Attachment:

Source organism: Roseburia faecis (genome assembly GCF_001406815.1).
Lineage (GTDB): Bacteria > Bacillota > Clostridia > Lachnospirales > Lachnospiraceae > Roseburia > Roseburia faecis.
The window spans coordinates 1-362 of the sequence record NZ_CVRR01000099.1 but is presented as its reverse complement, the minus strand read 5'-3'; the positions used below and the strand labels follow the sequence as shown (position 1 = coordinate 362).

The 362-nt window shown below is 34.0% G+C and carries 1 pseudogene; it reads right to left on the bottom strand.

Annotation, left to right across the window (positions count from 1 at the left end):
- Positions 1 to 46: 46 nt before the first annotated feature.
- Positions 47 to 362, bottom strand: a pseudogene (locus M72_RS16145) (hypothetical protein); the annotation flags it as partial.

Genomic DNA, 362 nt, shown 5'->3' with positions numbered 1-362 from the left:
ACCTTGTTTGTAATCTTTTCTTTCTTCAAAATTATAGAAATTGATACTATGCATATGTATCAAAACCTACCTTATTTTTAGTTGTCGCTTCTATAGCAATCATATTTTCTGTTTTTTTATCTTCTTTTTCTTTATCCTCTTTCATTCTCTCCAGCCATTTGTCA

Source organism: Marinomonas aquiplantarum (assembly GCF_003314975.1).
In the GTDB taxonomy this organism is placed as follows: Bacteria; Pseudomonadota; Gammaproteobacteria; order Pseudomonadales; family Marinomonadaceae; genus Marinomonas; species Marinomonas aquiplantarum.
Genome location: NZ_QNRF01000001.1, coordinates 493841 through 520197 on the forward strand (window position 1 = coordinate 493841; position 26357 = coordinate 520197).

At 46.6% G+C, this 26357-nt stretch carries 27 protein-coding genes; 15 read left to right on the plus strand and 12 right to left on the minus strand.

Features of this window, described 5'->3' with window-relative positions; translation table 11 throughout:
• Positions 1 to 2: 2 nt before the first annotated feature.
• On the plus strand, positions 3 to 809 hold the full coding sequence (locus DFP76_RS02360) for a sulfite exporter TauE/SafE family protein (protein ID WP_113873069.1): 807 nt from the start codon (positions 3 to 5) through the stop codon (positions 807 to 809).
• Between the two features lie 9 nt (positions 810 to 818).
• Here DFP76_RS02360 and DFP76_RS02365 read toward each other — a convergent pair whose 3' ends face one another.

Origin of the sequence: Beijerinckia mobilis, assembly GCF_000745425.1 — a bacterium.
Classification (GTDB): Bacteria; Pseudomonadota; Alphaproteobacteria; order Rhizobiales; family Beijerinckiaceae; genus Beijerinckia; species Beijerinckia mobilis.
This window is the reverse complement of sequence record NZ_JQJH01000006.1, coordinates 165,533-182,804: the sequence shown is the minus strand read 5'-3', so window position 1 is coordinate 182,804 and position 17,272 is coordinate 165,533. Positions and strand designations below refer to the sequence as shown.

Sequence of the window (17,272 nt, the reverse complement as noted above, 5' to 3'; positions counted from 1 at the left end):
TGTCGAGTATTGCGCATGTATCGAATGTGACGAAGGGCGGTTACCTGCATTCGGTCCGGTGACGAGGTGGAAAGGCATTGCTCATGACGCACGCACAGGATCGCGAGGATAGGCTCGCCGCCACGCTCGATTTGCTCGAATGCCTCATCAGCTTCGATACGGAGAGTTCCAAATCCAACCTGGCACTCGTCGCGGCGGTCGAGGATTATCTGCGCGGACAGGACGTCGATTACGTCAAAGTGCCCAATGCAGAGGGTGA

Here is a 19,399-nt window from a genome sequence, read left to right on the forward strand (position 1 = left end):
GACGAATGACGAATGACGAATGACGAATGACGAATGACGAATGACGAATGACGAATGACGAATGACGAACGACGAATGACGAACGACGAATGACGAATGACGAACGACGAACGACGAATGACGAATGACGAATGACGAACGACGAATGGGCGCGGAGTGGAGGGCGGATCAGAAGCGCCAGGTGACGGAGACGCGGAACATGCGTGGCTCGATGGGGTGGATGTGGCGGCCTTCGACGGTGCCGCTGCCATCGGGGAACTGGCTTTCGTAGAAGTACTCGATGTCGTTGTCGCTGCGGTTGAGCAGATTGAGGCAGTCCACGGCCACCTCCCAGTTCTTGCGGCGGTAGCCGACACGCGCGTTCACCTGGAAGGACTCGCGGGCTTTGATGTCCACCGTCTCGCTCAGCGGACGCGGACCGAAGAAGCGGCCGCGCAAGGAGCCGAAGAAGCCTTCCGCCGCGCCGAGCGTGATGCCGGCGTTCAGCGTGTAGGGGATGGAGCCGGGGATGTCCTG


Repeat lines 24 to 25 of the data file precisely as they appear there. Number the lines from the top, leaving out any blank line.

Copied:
Here is a 19,399-nt window from a genome sequence, read left to right on the forward strand (position 1 = left end):
GACGAATGACGAATGACGAATGACGAATGACGAATGACGAATGACGAATGACGAATGACGAATGACGAACGACGAATGACGAACGACGAATGACGAATGACGAACGACGAACGACGAATGACGAATGACGAATGACGAACGACGAATGGGCGCGGAGTGGAGGGCGGATCAGAAGCGCCAGGTGACGGAGACGCGGAACATGCGTGGCTCGATGGGGTGGATGTGGCGGCCTTCGACGGTGCCGCTGCCATCGGGGAACTGGCTTTCGTAGAAGTACTCGATGTCGTTGTCGCTGCGGTTGAGCAGATTGAGGCAGTCCACGGCCACCTCCCAGTTCTTGCGGCGGTAGCCGACACGCGCGTTCACCTGGAAGGACTCGCGGGCTTTGATGTCCACCGTCTCGCTCAGCGGACGCGGACCGAAGAAGCGGCCGCGCAAGGAGCCGAAGAAGCCTTCCGCCGCGCCGAGCGTGATGCCGGCGTTCAGCGTGTAGGGGATGGAGCCGGGGATGTCCTG